My goal with this third blog was always to lay out some ideas about future economic trends that I expect to see manifesting within our lifetimes. Feel free to think I'm a crazy person, but this is where I think we're headed.

Communes are basically a way of trying to implement utopian social philosophies, to one extent or another. I think a lot of people's visions of the positive post-scarcity future look like the old visions of communes back when hippies ruled the earth. And there's a lot to be said for that kind of utopianism. It's a long-held view of mine that we can do more good for other people than we can do for ourselves. Something as simple as giving a compliment can brighten someone's day for hours. Helping a friend to do a task they don't really like may be tiresome for you, but it's something they'll look back on for days and remember. There are reasons why this sort of utopian idealism makes sense.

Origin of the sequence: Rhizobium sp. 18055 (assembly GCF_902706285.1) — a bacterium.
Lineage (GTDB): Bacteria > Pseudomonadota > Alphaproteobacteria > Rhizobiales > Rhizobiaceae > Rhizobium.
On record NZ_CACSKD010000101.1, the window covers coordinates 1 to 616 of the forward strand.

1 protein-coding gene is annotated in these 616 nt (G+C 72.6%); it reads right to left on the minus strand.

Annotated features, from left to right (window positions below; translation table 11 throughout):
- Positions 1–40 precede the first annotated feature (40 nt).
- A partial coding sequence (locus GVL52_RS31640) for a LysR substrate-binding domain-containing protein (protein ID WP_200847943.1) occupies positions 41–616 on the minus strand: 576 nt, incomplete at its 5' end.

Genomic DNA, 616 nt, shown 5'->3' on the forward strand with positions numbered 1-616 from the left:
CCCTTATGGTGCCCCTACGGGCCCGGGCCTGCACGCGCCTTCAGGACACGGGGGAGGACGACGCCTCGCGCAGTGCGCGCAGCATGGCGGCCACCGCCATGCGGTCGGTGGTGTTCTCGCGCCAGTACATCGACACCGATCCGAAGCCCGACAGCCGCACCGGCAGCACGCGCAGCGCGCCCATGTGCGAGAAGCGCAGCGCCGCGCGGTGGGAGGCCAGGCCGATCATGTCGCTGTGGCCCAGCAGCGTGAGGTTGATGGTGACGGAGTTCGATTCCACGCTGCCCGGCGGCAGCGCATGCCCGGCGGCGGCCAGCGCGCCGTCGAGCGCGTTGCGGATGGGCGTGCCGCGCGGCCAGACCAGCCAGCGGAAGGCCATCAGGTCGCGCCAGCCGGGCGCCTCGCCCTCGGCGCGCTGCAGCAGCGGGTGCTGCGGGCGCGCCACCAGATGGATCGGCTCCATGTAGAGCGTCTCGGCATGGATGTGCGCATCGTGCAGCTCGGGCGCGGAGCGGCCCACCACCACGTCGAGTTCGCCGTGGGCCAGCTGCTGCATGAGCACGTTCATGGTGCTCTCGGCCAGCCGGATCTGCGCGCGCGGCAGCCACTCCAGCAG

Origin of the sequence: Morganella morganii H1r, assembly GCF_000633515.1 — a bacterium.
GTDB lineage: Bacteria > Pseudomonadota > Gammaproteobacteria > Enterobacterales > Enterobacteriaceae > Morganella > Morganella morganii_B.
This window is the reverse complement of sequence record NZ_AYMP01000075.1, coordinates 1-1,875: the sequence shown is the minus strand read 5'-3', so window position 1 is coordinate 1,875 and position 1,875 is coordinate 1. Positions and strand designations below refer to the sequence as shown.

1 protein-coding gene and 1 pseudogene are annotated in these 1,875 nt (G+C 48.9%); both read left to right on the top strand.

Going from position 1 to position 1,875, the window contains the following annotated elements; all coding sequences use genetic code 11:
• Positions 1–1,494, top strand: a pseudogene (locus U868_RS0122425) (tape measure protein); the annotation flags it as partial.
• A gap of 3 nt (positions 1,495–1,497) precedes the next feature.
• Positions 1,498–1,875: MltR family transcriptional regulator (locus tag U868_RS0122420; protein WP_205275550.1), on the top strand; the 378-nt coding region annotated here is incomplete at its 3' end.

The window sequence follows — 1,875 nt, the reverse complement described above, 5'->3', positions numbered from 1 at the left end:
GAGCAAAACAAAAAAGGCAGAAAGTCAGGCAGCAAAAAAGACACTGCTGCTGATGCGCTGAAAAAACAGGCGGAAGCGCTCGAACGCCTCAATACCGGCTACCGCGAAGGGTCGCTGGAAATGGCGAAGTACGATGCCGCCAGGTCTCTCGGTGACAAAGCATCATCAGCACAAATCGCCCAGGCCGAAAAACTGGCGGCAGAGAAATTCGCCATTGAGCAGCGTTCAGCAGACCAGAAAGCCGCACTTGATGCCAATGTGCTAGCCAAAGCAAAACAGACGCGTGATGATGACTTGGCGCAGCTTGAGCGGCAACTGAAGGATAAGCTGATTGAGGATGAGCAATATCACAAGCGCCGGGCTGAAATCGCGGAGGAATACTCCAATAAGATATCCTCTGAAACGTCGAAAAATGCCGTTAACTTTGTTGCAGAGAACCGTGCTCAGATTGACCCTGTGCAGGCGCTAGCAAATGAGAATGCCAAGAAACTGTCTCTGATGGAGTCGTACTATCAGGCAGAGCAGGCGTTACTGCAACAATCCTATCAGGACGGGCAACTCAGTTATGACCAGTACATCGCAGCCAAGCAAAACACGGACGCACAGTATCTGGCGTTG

But here's the thing: communes suck ass.

HaHA! I told you this was going to be a persusasive essay, but I lied! This blog is following the tried-and-true Japanese writing method of 起承転結 (Kishōtenketsu)! Welcome to the dangerous and ever-changing world of international literary theory.

Anyway, like I was saying, communes suck. It took the Catholic church mandating all sorts of crazy social rules to be able to get them to stick long-term in the monastic form. Hippie communes are kind of notorious for failing. Some groups pull them off, but the successes seem to be few and far between. And the reason for this, I think, is because being in a commune just isn't fun. Sure, if you're a filthy hippie, you've got a honeymoon month of magic mushrooms and free love before things start to go south, but then you figure out that you're living in a run-down farmhouse with half the Partridge Family, half the Manson Family, and a pair of Colombian drug mules. Trying to make other peoples' lives better is a noble ideal, but you just want to achieve some personal happiness and self-actualize a bit, and it's not happening the way you thought it would. So you stop planting alfalfa as fast as you used to, you let the dishes stack up in the sink, and the next thing you know, Mary and Martha are leading a powwow about equitable allocation of responsibilities.